Being a Bengali i can relate with this post deeply, Very nicely explained and presented.
Darun laaglo pore.
Loved this article! Amazing #Viddhreads #MyfriendAlexa
Durga Pujo has always fascinated me. So I breathed in every word of your post, soaking in all the festivity and creativity through your words and the pics you posted.
Thank you for sharing all this information. I now feel closer to Bengal. I have visited Kolkata more than a couple of times, but never during Pujo 🙁
Going Pandal hopping and watching all the creativity and festive cheer unfurl first hand is definitely on my wish list. And I hope to tick it off soon.
As far as my favorite festival is concerned, it has always been Ganesh Chaturthi. Everything from the regal fervour to the magnificent vibe to the modaks is heart warming and breath takingly beautiful at the same time. (pretty much like Durga Pujo, I reckon) :).
After all, every festival has its own charm, no? Appreciation, however, lies in the heart of the beholder 🙂
You know, despite not being a BengalI love Pujo time the most! Your detailed and informative post has made me begin my very own countdown as well!
I love the magazine covers you shared! Wish I could read Bengali and get my hands on one!
Heard a lot about this from my friend as well. The pictures are itself worthing seeing again and again when i browse on internet for durga pooja in koltaka. I hope to witness it one day!
Beautiful piece and I got to know so many new things. Thanks for sharing!
This was such a treat to read. I actually quite enjoyed that the post didn't focus on the rituals but more on the quirkiness.
I enjoyed every word of the post. Durga Pujo in Kolkata is one which I feel everyone should experience at least once. I still haven't and after reading your post I'm craving to be there. I, however, have two questions that I need you to address.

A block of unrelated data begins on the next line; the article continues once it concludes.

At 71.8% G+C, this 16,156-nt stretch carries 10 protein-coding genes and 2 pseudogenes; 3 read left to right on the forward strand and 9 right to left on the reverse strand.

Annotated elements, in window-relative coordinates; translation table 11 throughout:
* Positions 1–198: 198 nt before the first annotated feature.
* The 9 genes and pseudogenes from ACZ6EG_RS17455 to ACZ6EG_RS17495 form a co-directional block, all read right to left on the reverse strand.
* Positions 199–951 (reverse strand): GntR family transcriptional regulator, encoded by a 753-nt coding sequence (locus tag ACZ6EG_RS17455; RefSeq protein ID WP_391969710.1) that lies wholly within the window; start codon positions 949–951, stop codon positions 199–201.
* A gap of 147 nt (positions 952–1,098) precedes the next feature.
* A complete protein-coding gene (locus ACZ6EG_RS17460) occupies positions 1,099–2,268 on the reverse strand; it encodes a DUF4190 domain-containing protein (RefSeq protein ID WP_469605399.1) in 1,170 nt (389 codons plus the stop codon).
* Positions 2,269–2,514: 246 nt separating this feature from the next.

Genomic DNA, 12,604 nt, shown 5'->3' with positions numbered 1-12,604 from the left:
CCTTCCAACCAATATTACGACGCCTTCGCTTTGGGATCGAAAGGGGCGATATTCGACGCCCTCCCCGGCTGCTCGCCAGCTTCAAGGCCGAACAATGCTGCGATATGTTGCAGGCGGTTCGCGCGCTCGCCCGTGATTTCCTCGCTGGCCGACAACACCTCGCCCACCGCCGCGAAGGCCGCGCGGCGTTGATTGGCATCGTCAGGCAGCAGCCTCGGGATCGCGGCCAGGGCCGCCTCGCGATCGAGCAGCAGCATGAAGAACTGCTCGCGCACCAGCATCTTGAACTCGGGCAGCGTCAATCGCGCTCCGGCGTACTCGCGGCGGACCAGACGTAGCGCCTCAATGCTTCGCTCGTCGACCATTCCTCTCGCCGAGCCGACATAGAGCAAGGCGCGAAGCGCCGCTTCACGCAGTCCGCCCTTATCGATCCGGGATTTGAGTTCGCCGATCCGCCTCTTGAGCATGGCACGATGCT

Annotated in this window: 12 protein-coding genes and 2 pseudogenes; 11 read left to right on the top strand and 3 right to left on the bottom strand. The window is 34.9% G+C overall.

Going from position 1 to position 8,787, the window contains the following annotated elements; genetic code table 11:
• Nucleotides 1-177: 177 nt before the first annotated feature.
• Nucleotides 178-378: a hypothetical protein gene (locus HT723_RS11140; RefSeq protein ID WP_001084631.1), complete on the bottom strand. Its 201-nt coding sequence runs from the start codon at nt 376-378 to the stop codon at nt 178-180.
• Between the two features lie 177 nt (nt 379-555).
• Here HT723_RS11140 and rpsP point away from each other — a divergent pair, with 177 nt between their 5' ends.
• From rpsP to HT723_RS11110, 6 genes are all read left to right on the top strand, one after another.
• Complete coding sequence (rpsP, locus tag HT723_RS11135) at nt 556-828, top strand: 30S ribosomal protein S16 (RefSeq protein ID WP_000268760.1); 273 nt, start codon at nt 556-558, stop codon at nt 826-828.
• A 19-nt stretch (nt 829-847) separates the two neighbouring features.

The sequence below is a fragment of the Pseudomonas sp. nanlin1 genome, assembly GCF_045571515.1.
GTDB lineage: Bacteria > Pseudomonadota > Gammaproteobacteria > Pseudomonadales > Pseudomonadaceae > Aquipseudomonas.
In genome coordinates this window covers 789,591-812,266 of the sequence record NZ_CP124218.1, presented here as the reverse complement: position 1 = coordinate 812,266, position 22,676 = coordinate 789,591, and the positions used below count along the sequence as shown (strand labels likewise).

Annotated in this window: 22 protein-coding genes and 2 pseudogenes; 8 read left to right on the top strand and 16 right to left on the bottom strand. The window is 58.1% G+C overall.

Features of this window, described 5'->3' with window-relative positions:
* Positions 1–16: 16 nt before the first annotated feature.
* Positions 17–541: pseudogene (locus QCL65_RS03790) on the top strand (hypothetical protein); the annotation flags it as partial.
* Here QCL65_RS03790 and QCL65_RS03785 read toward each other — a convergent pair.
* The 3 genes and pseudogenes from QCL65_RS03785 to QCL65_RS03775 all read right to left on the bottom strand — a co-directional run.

1) A few months back I went to the Wat Rong Khun – it's the most bizarre temple that I have ever been to and I have written about it on https://www.spoonsandsneakers.com/2018/07/23/the-bizarre-temple-of-chiang-rai-wat-roong-khun/ .(This link). My question is why are the pandals made depicting Buckingham Palace or the White temple that have no relevance to Ma Durga.
2) I would be keen to listen to the All India Radio show. Does it come on a specific day and time? I would love to know.
You have done a brilliant job of bringing forth all aspects of Durga Pujo. This is a good post! Looking forward to more interactions. Cheers!
(Author https://www.spoonsandsneakers.com/ )
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Hello, fellow Bengali! Such a lovely post, especially your pics of Anandamela got me all nostalgic. Love the countdown tickr too. Happy pujo this year.
Like a true blue Bengali, you have put a counter for countdown to Durga Puja. The most hilarious thing for me is how the Bengali people wait for Puja. One of my acquaintance said this on 15th August, "Ekhon aik Mash Aaaro" I was like yaar its complete two months. He replied, "August Toh shesh i. Octobere toh Pujo aaache i. It's only September toh!' ROFL.
Thanks for reading and glad that you enjoyed it. To answer your first question – according to Hinduism God is everywhere, Ma Durga cannot be limited to a state or a country or even to this Earth, She is omnipresent therefore She can be anywhere.There have been pandals depicting moon and spaceship as well :). For second question tune in to AIR in the early morning of 8th October or you can get the full version on Youtube https://www.youtube.com/watch?v=JXDnhN-hPT4&t=911s
. Make sure you have 1.5 hours in hand to listen to the entire program at one go.
Thanks so much!
Thanks Suchita. That was the goal of the post
Happy pujo to you too!!
haha..that's a fantastic observation!
Such an informative post about Bengal's Durga Puja. I am always fascinated about reading about Durga Puja. So beautifully you have written .Loved reading.